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New program ensures high-risk patients get flu shots in the South Sound

Researchers developed a program identifying more than 2,500 patients who are most vulnerable to the flu.

TACOMA, Wash. — Researchers at Kaiser Permanente say they have discovered a way to make sure that some of their most vulnerable patients get flu shots.

Over the past year, Kaiser conducted a pilot program in several of its South Sound clinics. The program used an algorithm to comb through more than 700,000  patients' medical records to find those who have the highest risk of being hospitalized with the flu. The 2,559 patients who were identified as most vulnerable got a call from medical staff urging them to get a flu shot.

Tacoma resident Gloria Page is one of the patients who received a call after being flagged as high-risk. Page said she became ill late last year-- a cold turned into something more severe.

“Somehow it settled in my chest and we thought it was pneumonia, but then it turned into a viral infection,” said Page.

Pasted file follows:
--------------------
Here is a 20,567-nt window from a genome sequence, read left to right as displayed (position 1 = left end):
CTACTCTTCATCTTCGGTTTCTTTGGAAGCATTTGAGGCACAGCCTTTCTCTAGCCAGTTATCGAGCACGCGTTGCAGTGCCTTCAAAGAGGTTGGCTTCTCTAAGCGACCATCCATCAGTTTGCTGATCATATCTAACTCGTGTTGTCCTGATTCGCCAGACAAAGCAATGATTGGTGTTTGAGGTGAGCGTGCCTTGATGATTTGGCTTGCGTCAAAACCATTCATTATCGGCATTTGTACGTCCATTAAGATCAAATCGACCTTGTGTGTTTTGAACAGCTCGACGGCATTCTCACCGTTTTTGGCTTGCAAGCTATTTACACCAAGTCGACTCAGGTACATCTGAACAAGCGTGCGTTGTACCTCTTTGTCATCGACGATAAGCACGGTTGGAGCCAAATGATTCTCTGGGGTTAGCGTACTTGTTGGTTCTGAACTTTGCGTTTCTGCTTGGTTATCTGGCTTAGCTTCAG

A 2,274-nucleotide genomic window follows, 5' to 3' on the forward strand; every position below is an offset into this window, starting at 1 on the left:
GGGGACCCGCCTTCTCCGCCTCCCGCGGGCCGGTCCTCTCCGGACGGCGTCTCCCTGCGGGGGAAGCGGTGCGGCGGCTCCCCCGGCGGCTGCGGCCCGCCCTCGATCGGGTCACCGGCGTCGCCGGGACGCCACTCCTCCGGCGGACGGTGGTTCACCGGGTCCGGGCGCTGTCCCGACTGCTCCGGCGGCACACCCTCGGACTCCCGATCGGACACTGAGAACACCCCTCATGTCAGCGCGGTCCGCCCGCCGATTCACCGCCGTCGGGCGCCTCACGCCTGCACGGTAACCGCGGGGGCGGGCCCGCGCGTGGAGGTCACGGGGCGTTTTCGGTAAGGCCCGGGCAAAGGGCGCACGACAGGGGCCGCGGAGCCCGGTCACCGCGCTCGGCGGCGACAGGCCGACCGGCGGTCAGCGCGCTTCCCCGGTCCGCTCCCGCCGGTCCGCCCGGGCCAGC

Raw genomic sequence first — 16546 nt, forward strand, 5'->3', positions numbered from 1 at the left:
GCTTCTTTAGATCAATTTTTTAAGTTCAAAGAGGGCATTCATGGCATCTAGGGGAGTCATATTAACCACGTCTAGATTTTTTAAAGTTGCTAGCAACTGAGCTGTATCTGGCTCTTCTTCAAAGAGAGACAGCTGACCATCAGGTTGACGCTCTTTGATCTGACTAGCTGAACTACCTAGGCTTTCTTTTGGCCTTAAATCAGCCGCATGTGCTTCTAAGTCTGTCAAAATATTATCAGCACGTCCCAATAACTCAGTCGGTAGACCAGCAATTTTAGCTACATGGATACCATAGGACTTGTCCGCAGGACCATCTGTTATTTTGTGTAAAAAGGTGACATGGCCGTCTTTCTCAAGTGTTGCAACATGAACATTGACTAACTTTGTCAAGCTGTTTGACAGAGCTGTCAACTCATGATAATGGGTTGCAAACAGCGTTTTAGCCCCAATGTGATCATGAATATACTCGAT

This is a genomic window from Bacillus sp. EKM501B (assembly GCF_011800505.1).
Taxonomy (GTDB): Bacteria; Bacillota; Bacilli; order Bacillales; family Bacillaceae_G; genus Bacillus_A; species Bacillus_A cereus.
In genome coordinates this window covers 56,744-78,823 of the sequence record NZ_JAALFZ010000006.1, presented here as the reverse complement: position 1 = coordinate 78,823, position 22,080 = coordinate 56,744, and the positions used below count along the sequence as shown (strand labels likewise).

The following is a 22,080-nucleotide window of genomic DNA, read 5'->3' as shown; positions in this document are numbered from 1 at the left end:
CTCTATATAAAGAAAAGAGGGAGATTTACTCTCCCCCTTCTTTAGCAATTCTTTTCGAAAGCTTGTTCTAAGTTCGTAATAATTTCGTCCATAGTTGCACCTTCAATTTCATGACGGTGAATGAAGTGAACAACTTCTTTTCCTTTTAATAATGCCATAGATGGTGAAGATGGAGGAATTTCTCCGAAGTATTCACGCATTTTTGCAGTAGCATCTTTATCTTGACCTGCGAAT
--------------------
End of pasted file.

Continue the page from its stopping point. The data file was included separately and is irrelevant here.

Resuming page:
This year, due to her history and her age, Page got an email and a call from Kaiser urging her to get a flu shot.

“I think that’s a wonderful idea!” Page said. “Older people like me have short-term memory. We forget things and a reminder is very helpful.”

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Dr. Michael Jackson, who studies infectious diseases at Kaiser, said the program was based on one developed at Johns Hopkins University and was designed to predict which patients had the highest risk of being hospitalized.

“We found that we could also predict which of our members were at highest risk for flu-specific hospitalizations,” said Jackson.

Statistics from the Washington State Department of Health show that from 2017-2018, 296 people died from lab-confirmed cases of influenza, most of them very young or very old.

Jackson said numbers from the pilot study show the program has had an impact.

“We found out that the members that we reached out to were about twice as likely to get the flu vaccine as they would’ve been if we hadn’t made the phone calls to them,” he said.

Jackson said now that the pilot is complete, the program will be implemented at Kaiser hospitals statewide.

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